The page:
Format

Send to

Choose Destination
Soc Neurosci. 2014 Feb;9(1):36-49. doi: 10.1080/17470919.2013.866905.

Neural processing of dynamic emotional facial expressions in psychopaths.

Author information

1
a Department of Psychology , The University of Chicago , Chicago , IL , USA.

Abstract

Facial expressions play a critical role in social interactions by eliciting rapid responses in the observer. Failure to perceive and experience a normal range and depth of emotion seriously impact interpersonal communication and relationships. As has been demonstrated across a number of domains, abnormal emotion processing in individuals with psychopathy plays a key role in their lack of empathy. However, the neuroimaging literature is unclear as to whether deficits are specific to particular emotions such as fear and perhaps sadness. Moreover, findings are inconsistent across studies. In the current experiment, 80 incarcerated adult males scoring high, medium, and low on the Hare Psychopathy Checklist-Revised (PCL-R) underwent functional magnetic resonance imaging (fMRI) scanning while viewing dynamic facial expressions of fear, sadness, happiness, and pain. Participants who scored high on the PCL-R showed a reduction in neuro-hemodynamic response to all four categories of facial expressions in the face processing network (inferior occipital gyrus, fusiform gyrus, and superior temporal sulcus (STS)) as well as the extended network (inferior frontal gyrus and orbitofrontal cortex (OFC)), which supports a pervasive deficit across emotion domains. Unexpectedly, the response in dorsal insula to fear, sadness, and pain was greater in psychopaths than non-psychopaths. Importantly, the orbitofrontal cortex and ventromedial prefrontal cortex (vmPFC), regions critically implicated in affective and motivated behaviors, were significantly less active in individuals with psychopathy during the perception of all four emotional expressions.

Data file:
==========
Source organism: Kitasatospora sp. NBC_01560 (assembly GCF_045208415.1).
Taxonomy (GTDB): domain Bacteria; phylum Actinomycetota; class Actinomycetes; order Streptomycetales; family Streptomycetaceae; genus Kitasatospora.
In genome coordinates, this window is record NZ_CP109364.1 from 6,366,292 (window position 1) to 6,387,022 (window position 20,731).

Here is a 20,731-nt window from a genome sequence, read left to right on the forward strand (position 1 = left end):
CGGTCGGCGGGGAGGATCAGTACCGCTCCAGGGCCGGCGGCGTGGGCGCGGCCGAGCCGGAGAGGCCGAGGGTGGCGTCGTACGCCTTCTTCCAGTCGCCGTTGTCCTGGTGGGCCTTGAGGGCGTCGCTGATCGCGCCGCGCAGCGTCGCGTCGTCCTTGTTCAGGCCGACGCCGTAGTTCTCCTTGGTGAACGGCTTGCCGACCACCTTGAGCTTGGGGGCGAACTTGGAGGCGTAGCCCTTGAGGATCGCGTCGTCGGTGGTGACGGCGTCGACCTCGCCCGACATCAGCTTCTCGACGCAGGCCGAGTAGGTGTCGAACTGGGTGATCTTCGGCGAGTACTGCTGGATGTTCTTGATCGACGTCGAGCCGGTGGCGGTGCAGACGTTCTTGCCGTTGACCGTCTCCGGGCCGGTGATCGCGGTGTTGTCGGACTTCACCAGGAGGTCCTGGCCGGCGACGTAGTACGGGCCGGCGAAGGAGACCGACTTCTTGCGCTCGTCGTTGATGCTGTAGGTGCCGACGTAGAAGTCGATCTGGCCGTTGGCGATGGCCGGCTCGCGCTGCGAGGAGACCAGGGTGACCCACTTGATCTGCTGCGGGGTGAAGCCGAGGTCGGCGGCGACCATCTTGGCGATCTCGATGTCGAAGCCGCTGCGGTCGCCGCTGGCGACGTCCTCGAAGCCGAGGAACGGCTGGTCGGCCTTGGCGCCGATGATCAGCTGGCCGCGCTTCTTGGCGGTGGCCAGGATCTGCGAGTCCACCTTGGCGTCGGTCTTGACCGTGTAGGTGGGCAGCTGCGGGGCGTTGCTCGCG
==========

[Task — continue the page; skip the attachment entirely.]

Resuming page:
PMID:
24359488
PMCID:
PMC3970241
DOI:
10.1080/17470919.2013.866905
[Indexed for MEDLINE]
Free PMC Article

Supplemental Content

Full text links

Icon for PubMed Central
Loading ...
Support Center